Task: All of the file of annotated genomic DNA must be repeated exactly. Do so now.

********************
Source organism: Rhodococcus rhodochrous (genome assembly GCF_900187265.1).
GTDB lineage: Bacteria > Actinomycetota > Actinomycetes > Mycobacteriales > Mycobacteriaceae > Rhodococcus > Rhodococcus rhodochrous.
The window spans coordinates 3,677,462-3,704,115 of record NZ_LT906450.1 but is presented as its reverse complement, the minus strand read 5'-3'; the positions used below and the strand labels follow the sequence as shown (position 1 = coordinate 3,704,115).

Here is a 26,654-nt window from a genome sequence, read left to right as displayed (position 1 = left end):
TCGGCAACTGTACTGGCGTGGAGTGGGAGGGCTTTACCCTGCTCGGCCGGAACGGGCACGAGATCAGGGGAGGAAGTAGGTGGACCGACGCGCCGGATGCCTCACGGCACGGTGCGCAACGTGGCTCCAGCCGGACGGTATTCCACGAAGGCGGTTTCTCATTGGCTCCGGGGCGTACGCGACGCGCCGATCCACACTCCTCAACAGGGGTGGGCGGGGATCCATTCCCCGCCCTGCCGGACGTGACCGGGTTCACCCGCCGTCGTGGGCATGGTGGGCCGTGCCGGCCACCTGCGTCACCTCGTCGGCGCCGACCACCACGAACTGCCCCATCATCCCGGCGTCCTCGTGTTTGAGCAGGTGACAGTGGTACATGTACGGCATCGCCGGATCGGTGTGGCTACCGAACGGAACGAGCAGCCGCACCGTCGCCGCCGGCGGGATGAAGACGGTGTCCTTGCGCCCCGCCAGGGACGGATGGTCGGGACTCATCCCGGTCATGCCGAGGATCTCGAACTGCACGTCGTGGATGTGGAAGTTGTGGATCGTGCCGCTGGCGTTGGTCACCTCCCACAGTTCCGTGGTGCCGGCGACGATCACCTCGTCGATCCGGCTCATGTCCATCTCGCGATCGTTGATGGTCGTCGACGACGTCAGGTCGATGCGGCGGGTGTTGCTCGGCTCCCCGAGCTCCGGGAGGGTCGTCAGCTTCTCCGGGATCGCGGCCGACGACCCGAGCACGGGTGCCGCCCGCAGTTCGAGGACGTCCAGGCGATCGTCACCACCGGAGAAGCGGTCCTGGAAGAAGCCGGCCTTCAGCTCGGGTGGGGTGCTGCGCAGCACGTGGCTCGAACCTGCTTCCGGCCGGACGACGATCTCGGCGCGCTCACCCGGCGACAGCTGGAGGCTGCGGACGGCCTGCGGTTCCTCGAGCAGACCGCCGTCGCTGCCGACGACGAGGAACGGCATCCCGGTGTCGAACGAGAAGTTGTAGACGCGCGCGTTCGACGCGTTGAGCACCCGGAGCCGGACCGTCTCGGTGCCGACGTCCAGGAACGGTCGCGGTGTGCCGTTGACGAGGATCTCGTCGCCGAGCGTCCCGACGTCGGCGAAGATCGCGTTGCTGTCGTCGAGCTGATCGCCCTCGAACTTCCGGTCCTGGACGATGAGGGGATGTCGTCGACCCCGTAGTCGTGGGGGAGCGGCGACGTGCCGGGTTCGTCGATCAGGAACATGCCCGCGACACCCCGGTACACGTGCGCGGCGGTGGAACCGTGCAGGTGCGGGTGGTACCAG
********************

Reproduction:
Source organism: Rhodococcus rhodochrous (genome assembly GCF_900187265.1).
GTDB lineage: Bacteria > Actinomycetota > Actinomycetes > Mycobacteriales > Mycobacteriaceae > Rhodococcus > Rhodococcus rhodochrous.
The window spans coordinates 3,677,462-3,704,115 of record NZ_LT906450.1 but is presented as its reverse complement, the minus strand read 5'-3'; the positions used below and the strand labels follow the sequence as shown (position 1 = coordinate 3,704,115).

Here is a 26,654-nt window from a genome sequence, read left to right as displayed (position 1 = left end):
TCGGCAACTGTACTGGCGTGGAGTGGGAGGGCTTTACCCTGCTCGGCCGGAACGGGCACGAGATCAGGGGAGGAAGTAGGTGGACCGACGCGCCGGATGCCTCACGGCACGGTGCGCAACGTGGCTCCAGCCGGACGGTATTCCACGAAGGCGGTTTCTCATTGGCTCCGGGGCGTACGCGACGCGCCGATCCACACTCCTCAACAGGGGTGGGCGGGGATCCATTCCCCGCCCTGCCGGACGTGACCGGGTTCACCCGCCGTCGTGGGCATGGTGGGCCGTGCCGGCCACCTGCGTCACCTCGTCGGCGCCGACCACCACGAACTGCCCCATCATCCCGGCGTCCTCGTGTTTGAGCAGGTGACAGTGGTACATGTACGGCATCGCCGGATCGGTGTGGCTACCGAACGGAACGAGCAGCCGCACCGTCGCCGCCGGCGGGATGAAGACGGTGTCCTTGCGCCCCGCCAGGGACGGATGGTCGGGACTCATCCCGGTCATGCCGAGGATCTCGAACTGCACGTCGTGGATGTGGAAGTTGTGGATCGTGCCGCTGGCGTTGGTCACCTCCCACAGTTCCGTGGTGCCGGCGACGATCACCTCGTCGATCCGGCTCATGTCCATCTCGCGATCGTTGATGGTCGTCGACGACGTCAGGTCGATGCGGCGGGTGTTGCTCGGCTCCCCGAGCTCCGGGAGGGTCGTCAGCTTCTCCGGGATCGCGGCCGACGACCCGAGCACGGGTGCCGCCCGCAGTTCGAGGACGTCCAGGCGATCGTCACCACCGGAGAAGCGGTCCTGGAAGAAGCCGGCCTTCAGCTCGGGTGGGGTGCTGCGCAGCACGTGGCTCGAACCTGCTTCCGGCCGGACGACGATCTCGGCGCGCTCACCCGGCGACAGCTGGAGGCTGCGGACGGCCTGCGGTTCCTCGAGCAGACCGCCGTCGCTGCCGACGACGAGGAACGGCATCCCGGTGTCGAACGAGAAGTTGTAGACGCGCGCGTTCGACGCGTTGAGCACCCGGAGCCGGACCGTCTCGGTGCCGACGTCCAGGAACGGTCGCGGTGTGCCGTTGACGAGGATCTCGTCGCCGAGCGTCCCGACGTCGGCGAAGATCGCGTTGCTGTCGTCGAGCTGATCGCCCTCGAACTTCCGGTCCTGGACGATGAGGGGATGTCGTCGACCCCGTAGTCGTGGGGGAGCGGCGACGTGCCGGGTTCGTCGATCAGGAACATGCCCGCGACACCCCGGTACACGTGCGCGGCGGTGGAACCGTGCAGGTGCGGGTGGTACCAG